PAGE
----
“As applied in Canada, if a legitimate expectation is found to exist, this will affect the content of the duty of fairness owed to the individual or individuals affected by the decision. If the claimant has a legitimate expectation that a certain procedure will be followed, this procedure will be required by the duty of fairness…This doctrine, as applied in Canada, is based on the principle that the ‘circumstances’ affecting procedural fairness take into account the…regular practices of administrative decisionmakers, and that it will generally be unfair for them to act in contravention of representations as to procedure…”(cites omitted).
(v) An analysis of what the duty of fairness requires “should also take into account the choices of procedure made by the agency itself, particularly when the statute leaves to the decision-maker the ability to choose its own procedures…” (Baker, para. 27).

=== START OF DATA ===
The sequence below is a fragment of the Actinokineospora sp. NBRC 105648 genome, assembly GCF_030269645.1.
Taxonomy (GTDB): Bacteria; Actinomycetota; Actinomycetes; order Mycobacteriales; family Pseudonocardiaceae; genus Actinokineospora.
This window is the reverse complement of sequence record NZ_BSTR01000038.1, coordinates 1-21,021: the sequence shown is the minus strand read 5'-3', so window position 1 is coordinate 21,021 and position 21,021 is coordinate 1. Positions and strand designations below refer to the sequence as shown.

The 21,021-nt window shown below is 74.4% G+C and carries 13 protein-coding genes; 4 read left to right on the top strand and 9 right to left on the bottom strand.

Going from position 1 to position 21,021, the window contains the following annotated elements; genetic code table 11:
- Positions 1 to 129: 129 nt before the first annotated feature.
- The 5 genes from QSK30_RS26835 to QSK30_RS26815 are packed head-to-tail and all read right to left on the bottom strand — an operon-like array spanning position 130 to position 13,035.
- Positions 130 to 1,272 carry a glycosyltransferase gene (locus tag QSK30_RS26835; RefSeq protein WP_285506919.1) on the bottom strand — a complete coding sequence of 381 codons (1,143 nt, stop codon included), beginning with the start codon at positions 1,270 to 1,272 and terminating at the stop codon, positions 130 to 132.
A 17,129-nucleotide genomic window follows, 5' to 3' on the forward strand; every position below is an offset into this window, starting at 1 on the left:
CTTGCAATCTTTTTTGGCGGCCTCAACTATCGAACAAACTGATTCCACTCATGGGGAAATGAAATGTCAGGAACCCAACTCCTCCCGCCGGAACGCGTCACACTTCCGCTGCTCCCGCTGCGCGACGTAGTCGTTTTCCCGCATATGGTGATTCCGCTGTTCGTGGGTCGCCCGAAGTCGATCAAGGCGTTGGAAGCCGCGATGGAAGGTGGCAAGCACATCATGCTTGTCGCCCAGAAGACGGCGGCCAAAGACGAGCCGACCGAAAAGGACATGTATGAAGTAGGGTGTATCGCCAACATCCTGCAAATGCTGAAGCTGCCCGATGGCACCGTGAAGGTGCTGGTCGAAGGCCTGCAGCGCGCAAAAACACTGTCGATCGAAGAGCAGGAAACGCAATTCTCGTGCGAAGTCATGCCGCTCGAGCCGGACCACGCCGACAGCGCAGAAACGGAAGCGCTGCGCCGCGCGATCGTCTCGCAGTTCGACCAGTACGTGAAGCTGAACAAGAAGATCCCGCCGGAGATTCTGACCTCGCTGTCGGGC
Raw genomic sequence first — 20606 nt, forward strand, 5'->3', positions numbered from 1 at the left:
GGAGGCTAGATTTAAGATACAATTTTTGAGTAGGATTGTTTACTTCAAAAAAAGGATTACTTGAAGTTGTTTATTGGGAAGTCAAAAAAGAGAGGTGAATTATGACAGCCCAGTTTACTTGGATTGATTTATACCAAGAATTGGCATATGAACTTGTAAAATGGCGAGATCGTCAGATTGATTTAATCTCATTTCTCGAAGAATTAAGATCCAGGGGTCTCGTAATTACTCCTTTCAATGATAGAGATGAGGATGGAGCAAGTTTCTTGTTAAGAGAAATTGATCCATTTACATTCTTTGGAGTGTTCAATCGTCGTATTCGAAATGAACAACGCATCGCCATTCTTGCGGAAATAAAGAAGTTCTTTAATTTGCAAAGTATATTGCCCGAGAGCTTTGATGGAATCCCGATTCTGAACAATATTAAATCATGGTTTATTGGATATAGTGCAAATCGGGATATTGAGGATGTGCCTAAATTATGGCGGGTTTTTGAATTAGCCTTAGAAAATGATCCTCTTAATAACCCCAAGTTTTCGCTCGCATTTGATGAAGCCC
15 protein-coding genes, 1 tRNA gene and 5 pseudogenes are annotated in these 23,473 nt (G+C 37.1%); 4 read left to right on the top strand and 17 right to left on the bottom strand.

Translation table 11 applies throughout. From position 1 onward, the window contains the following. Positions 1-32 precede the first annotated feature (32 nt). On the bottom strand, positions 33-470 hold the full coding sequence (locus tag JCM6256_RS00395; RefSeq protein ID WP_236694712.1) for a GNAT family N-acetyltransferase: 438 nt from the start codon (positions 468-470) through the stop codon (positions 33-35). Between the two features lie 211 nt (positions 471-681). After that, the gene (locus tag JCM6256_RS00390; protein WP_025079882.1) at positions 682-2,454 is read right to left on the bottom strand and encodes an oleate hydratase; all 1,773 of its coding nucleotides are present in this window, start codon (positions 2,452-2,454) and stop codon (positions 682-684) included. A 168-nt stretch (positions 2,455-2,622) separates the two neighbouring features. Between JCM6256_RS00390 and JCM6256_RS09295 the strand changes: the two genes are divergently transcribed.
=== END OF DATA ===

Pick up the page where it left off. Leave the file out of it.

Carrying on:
....

Did Ms. McNicol Have a Legitimate Expectation that the Procedures Provided for in the Statute and the COC Would be Followed?

[43] Once a body formally adopts a procedure it is legitimate for a member to expect that that procedure will be followed. In this case it was not. Two key components of that procedure were ignored. The first was that COC complaints, if they are brought, are to be brought expeditiously, i.e., within 15 days of the conduct at issue. Second, there is to be an opportunity for informal resolution to promote collegiality.

....

The Duty of Fairness Was Violated

[50] As Baker makes clear at para. 26: “If a claimant has a legitimate expectation that a certain procedure will be followed, this procedure will be required by the duty of fairness.”

[51] In this case, one of the procedural requirements that was ignored was a statutory precondition to the imposition of a sanction – the need for the Board to make a finding that the COC had been breached. This raises an issue as to whether the Board had the jurisdiction to do what it did.